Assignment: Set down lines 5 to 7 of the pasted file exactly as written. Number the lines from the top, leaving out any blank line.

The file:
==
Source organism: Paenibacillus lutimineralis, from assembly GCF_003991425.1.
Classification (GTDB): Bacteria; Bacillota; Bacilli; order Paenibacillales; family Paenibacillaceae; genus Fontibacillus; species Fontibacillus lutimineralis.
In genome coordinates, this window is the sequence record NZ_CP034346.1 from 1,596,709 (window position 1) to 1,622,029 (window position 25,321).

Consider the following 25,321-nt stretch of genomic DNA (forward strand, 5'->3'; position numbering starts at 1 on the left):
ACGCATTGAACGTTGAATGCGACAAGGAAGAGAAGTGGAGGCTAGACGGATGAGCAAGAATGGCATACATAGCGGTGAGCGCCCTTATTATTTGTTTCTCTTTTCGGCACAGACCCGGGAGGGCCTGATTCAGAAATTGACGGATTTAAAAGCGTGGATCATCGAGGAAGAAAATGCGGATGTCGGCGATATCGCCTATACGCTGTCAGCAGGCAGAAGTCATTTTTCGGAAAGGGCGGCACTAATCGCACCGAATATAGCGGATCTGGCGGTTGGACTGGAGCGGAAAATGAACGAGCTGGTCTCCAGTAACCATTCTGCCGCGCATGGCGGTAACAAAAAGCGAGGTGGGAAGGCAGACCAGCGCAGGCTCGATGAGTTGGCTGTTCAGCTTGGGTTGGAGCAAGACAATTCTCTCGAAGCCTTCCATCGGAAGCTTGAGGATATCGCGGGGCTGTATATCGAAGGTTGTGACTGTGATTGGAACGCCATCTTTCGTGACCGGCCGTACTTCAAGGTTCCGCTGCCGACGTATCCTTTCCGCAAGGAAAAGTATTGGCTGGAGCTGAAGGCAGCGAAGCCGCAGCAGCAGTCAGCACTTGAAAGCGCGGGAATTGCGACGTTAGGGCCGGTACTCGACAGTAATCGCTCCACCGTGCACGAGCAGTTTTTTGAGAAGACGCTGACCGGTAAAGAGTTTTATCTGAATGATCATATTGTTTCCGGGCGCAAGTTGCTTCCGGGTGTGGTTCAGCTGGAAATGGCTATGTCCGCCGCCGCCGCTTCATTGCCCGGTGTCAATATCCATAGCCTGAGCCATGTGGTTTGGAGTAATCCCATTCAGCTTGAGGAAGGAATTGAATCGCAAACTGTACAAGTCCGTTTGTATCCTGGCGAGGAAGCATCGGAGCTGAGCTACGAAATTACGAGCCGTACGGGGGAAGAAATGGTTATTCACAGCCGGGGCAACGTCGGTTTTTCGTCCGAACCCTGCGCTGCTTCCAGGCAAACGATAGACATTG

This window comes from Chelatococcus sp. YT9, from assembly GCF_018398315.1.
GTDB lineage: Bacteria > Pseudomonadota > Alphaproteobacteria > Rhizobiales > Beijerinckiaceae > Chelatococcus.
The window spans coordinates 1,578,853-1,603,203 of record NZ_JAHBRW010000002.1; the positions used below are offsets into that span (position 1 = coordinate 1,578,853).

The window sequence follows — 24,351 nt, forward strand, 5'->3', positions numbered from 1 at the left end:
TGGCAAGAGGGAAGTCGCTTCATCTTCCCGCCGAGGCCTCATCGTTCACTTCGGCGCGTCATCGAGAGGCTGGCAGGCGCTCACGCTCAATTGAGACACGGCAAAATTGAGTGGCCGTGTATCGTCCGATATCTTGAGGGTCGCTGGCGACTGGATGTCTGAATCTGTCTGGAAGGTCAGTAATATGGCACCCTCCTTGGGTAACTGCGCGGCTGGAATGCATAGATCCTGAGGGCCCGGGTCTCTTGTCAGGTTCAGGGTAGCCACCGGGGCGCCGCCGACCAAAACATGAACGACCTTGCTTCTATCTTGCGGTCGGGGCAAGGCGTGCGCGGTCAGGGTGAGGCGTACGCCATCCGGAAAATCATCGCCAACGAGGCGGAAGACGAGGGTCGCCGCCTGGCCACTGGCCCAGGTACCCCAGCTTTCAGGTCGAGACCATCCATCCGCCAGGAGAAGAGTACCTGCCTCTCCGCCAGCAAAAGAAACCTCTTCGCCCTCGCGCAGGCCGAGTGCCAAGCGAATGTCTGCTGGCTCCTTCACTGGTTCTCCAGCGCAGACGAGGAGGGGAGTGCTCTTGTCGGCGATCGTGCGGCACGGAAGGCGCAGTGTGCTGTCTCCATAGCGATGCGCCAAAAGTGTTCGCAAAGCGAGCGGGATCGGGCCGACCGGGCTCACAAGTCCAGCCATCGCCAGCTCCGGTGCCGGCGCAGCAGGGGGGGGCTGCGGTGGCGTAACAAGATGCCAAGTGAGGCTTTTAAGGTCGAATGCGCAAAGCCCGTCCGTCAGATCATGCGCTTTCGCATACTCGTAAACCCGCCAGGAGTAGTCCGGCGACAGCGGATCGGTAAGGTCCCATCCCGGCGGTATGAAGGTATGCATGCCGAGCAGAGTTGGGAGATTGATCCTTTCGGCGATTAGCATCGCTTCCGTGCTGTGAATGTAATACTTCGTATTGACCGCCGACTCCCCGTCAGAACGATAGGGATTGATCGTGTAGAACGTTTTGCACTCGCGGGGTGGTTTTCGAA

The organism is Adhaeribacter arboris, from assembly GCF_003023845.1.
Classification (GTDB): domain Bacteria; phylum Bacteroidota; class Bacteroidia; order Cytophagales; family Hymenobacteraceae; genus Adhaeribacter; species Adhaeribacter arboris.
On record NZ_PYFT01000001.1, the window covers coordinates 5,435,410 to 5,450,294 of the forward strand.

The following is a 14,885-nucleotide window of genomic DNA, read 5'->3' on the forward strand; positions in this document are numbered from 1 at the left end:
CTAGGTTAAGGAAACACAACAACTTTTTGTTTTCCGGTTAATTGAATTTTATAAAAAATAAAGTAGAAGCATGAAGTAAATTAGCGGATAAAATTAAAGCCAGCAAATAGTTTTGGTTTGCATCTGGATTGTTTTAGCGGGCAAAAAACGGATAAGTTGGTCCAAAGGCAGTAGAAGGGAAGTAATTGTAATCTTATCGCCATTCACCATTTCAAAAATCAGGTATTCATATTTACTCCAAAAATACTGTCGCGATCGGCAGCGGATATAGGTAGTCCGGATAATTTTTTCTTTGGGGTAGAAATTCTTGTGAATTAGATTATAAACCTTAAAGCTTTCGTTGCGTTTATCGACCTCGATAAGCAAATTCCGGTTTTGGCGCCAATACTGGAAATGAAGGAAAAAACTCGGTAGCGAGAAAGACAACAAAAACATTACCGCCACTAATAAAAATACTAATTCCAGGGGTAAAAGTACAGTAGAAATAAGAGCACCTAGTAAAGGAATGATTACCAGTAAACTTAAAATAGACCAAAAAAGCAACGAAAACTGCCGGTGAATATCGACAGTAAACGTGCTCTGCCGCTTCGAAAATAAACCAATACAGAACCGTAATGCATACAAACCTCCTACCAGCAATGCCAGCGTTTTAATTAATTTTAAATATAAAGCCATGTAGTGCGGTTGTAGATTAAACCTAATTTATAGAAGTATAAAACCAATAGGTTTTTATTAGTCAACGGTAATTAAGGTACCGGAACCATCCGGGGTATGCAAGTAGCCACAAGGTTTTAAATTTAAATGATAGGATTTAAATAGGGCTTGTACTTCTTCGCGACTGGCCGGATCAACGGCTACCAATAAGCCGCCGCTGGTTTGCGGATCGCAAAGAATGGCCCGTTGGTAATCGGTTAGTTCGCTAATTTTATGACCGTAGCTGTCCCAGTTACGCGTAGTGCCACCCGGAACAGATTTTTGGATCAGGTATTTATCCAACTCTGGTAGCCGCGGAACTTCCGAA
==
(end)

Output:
ACGCATTGAACGTTGAATGCGACAAGGAAGAGAAGTGGAGGCTAGACGGATGAGCAAGAATGGCATACATAGCGGTGAGCGCCCTTATTATTTGTTTCTCTTTTCGGCACAGACCCGGGAGGGCCTGATTCAGAAATTGACGGATTTAAAAGCGTGGATCATCGAGGAAGAAAATGCGGATGTCGGCGATATCGCCTATACGCTGTCAGCAGGCAGAAGTCATTTTTCGGAAAGGGCGGCACTAATCGCACCGAATATAGCGGATCTGGCGGTTGGACTGGAGCGGAAAATGAACGAGCTGGTCTCCAGTAACCATTCTGCCGCGCATGGCGGTAACAAAAAGCGAGGTGGGAAGGCAGACCAGCGCAGGCTCGATGAGTTGGCTGTTCAGCTTGGGTTGGAGCAAGACAATTCTCTCGAAGCCTTCCATCGGAAGCTTGAGGATATCGCGGGGCTGTATATCGAAGGTTGTGACTGTGATTGGAACGCCATCTTTCGTGACCGGCCGTACTTCAAGGTTCCGCTGCCGACGTATCCTTTCCGCAAGGAAAAGTATTGGCTGGAGCTGAAGGCAGCGAAGCCGCAGCAGCAGTCAGCACTTGAAAGCGCGGGAATTGCGACGTTAGGGCCGGTACTCGACAGTAATCGCTCCACCGTGCACGAGCAGTTTTTTGAGAAGACGCTGACCGGTAAAGAGTTTTATCTGAATGATCATATTGTTTCCGGGCGCAAGTTGCTTCCGGGTGTGGTTCAGCTGGAAATGGCTATGTCCGCCGCCGCCGCTTCATTGCCCGGTGTCAATATCCATAGCCTGAGCCATGTGGTTTGGAGTAATCCCATTCAGCTTGAGGAAGGAATTGAATCGCAAACTGTACAAGTCCGTTTGTATCCTGGCGAGGAAGCATCGGAGCTGAGCTACGAAATTACGAGCCGTACGGGGGAAGAAATGGTTATTCACAGCCGGGGCAACGTCGGTTTTTCGTCCGAACCCTGCGCTGCTTCCAGGCAAACGATAGACATTG

This window comes from Chelatococcus sp. YT9, from assembly GCF_018398315.1.
GTDB lineage: Bacteria > Pseudomonadota > Alphaproteobacteria > Rhizobiales > Beijerinckiaceae > Chelatococcus.